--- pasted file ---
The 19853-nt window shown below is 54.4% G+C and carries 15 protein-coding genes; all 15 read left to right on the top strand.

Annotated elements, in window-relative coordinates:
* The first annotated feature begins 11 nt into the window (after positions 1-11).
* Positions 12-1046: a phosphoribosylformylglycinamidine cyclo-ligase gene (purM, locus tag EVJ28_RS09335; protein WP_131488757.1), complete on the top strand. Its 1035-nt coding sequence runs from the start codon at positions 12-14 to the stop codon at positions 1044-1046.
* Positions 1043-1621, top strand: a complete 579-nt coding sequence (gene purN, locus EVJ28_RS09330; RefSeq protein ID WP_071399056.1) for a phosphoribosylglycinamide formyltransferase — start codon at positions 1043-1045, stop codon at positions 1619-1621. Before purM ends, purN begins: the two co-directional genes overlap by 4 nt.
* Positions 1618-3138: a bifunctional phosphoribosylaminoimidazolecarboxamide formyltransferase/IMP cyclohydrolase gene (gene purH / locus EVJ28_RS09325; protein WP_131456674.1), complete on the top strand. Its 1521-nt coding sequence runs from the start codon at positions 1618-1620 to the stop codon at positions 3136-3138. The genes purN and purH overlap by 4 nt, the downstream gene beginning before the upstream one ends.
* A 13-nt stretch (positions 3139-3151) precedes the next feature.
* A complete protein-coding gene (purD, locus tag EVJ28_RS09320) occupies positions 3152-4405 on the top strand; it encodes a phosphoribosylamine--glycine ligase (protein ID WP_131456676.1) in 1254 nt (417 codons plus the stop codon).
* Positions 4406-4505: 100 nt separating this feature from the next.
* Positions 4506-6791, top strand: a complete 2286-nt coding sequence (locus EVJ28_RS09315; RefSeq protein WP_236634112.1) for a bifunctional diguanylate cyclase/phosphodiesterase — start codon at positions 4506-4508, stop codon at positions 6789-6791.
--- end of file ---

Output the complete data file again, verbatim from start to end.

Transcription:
The 19853-nt window shown below is 54.4% G+C and carries 15 protein-coding genes; all 15 read left to right on the top strand.

Annotated elements, in window-relative coordinates:
* The first annotated feature begins 11 nt into the window (after positions 1-11).
* Positions 12-1046: a phosphoribosylformylglycinamidine cyclo-ligase gene (purM, locus tag EVJ28_RS09335; protein WP_131488757.1), complete on the top strand. Its 1035-nt coding sequence runs from the start codon at positions 12-14 to the stop codon at positions 1044-1046.
* Positions 1043-1621, top strand: a complete 579-nt coding sequence (gene purN, locus EVJ28_RS09330; RefSeq protein ID WP_071399056.1) for a phosphoribosylglycinamide formyltransferase — start codon at positions 1043-1045, stop codon at positions 1619-1621. Before purM ends, purN begins: the two co-directional genes overlap by 4 nt.
* Positions 1618-3138: a bifunctional phosphoribosylaminoimidazolecarboxamide formyltransferase/IMP cyclohydrolase gene (gene purH / locus EVJ28_RS09325; protein WP_131456674.1), complete on the top strand. Its 1521-nt coding sequence runs from the start codon at positions 1618-1620 to the stop codon at positions 3136-3138. The genes purN and purH overlap by 4 nt, the downstream gene beginning before the upstream one ends.
* A 13-nt stretch (positions 3139-3151) precedes the next feature.
* A complete protein-coding gene (purD, locus tag EVJ28_RS09320) occupies positions 3152-4405 on the top strand; it encodes a phosphoribosylamine--glycine ligase (protein ID WP_131456676.1) in 1254 nt (417 codons plus the stop codon).
* Positions 4406-4505: 100 nt separating this feature from the next.
* Positions 4506-6791, top strand: a complete 2286-nt coding sequence (locus EVJ28_RS09315; RefSeq protein WP_236634112.1) for a bifunctional diguanylate cyclase/phosphodiesterase — start codon at positions 4506-4508, stop codon at positions 6789-6791.